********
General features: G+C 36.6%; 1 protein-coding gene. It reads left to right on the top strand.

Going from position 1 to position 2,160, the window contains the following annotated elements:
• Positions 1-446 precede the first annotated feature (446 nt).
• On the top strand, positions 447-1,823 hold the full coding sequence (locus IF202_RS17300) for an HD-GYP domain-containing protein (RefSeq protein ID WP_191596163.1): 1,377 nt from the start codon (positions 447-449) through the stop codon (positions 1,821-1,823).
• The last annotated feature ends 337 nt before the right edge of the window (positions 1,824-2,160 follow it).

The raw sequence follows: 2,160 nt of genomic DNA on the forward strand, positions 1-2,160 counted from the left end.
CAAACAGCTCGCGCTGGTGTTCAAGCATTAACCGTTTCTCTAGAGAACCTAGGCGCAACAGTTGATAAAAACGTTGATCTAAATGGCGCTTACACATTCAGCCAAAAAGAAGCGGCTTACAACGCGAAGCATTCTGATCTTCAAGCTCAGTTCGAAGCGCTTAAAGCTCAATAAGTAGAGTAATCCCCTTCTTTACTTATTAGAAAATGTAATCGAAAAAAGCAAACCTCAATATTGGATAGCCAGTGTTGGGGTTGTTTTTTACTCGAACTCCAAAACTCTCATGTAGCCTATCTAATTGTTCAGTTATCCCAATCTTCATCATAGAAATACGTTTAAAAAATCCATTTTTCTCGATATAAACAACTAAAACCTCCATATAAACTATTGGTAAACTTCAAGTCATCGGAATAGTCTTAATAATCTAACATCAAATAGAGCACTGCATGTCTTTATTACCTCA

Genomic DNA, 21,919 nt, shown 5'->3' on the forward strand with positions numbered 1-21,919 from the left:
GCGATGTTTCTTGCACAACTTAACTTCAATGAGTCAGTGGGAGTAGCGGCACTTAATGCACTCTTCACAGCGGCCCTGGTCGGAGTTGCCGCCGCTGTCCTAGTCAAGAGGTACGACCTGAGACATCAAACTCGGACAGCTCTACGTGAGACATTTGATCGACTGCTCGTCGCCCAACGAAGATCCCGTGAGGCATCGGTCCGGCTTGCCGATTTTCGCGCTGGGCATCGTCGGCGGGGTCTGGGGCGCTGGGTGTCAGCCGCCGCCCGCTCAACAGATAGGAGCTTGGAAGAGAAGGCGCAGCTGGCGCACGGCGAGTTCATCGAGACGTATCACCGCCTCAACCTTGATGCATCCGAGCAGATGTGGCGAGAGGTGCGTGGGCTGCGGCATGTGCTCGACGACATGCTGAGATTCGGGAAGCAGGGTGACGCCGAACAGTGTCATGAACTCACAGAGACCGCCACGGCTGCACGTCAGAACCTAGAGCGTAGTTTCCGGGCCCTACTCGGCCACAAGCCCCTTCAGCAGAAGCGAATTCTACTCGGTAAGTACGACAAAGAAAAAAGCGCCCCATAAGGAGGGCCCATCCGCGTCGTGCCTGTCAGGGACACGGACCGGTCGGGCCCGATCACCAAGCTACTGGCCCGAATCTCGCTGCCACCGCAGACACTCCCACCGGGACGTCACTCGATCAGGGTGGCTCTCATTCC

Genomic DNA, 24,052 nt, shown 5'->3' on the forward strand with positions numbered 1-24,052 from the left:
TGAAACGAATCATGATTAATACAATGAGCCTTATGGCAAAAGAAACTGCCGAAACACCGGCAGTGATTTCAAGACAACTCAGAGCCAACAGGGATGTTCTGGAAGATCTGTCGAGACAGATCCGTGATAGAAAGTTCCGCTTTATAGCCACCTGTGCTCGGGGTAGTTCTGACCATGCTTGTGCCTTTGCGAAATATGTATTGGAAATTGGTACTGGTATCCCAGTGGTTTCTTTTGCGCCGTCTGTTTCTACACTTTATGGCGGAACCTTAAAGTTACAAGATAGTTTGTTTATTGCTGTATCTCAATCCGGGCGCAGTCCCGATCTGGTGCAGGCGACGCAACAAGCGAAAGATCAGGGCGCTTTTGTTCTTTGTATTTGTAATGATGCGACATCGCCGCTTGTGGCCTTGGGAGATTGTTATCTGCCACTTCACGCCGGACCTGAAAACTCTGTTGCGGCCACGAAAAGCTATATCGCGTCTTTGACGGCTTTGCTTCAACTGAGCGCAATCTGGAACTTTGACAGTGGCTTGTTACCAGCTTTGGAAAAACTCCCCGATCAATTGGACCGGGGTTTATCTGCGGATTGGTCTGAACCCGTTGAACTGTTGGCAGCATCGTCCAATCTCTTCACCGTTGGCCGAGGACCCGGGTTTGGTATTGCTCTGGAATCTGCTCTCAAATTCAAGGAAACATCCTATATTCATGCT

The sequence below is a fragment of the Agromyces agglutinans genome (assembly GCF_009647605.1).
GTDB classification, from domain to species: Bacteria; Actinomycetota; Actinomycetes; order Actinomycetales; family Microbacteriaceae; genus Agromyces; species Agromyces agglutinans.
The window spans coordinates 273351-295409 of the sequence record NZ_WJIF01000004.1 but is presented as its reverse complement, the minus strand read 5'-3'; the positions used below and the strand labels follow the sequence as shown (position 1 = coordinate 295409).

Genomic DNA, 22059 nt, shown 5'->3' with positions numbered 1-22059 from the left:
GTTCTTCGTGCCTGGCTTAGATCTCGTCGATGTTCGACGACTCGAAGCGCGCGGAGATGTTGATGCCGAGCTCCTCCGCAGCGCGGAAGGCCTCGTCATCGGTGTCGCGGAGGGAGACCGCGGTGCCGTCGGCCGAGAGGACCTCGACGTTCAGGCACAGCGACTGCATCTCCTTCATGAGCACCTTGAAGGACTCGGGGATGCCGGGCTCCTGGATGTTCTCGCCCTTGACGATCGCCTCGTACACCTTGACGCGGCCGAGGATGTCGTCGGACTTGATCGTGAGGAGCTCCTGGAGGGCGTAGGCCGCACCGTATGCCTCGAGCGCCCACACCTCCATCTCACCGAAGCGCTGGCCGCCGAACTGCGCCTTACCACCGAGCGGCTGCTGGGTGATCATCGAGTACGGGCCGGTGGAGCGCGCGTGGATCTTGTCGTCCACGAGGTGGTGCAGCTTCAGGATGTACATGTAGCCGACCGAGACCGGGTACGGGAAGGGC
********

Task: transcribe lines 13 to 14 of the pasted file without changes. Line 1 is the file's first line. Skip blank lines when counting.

GTDB classification, from domain to species: Bacteria; Actinomycetota; Actinomycetes; order Actinomycetales; family Microbacteriaceae; genus Agromyces; species Agromyces agglutinans.
The window spans coordinates 273351-295409 of the sequence record NZ_WJIF01000004.1 but is presented as its reverse complement, the minus strand read 5'-3'; the positions used below and the strand labels follow the sequence as shown (position 1 = coordinate 295409).